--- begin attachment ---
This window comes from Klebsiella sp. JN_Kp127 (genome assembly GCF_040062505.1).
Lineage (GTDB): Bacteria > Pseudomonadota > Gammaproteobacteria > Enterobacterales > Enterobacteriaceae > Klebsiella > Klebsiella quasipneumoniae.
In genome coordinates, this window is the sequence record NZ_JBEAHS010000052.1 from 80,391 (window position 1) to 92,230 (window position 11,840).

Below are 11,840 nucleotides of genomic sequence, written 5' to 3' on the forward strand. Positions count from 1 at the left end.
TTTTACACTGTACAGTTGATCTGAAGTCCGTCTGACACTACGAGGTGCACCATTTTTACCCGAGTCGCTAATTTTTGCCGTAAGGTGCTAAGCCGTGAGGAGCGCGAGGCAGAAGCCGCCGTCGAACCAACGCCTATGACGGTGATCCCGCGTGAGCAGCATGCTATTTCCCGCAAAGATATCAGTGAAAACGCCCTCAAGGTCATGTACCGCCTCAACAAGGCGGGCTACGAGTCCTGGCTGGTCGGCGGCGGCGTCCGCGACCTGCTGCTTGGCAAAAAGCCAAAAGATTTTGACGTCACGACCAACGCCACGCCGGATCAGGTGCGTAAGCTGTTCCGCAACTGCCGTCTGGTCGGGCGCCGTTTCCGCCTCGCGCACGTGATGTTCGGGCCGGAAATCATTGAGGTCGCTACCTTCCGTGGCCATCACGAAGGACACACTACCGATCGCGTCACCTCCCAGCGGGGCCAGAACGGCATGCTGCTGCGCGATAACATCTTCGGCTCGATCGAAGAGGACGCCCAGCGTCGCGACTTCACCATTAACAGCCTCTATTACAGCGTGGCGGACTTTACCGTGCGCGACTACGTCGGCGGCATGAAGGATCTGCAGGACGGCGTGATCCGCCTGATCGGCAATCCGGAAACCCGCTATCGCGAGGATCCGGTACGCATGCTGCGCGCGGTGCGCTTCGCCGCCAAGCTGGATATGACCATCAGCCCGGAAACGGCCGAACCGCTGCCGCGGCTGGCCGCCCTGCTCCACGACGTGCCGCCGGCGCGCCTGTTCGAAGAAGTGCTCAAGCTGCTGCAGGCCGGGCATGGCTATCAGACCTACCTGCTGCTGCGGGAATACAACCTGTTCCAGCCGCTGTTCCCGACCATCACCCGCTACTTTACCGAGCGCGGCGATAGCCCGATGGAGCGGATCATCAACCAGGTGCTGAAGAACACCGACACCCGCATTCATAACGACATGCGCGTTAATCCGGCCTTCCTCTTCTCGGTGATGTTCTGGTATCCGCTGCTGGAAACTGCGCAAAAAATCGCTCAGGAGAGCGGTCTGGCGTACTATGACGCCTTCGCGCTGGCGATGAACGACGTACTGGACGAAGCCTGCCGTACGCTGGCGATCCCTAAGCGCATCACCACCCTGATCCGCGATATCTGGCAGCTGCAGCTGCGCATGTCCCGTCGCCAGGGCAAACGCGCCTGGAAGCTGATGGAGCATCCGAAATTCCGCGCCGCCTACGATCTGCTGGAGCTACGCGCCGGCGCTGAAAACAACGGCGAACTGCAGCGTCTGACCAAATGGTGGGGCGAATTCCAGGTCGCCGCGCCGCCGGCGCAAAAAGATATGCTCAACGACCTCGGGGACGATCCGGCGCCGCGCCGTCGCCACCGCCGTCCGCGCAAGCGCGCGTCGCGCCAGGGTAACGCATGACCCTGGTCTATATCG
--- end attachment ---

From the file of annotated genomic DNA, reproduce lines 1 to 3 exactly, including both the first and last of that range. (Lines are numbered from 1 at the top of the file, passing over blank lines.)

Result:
This window comes from Klebsiella sp. JN_Kp127 (genome assembly GCF_040062505.1).
Lineage (GTDB): Bacteria > Pseudomonadota > Gammaproteobacteria > Enterobacterales > Enterobacteriaceae > Klebsiella > Klebsiella quasipneumoniae.
In genome coordinates, this window is the sequence record NZ_JBEAHS010000052.1 from 80,391 (window position 1) to 92,230 (window position 11,840).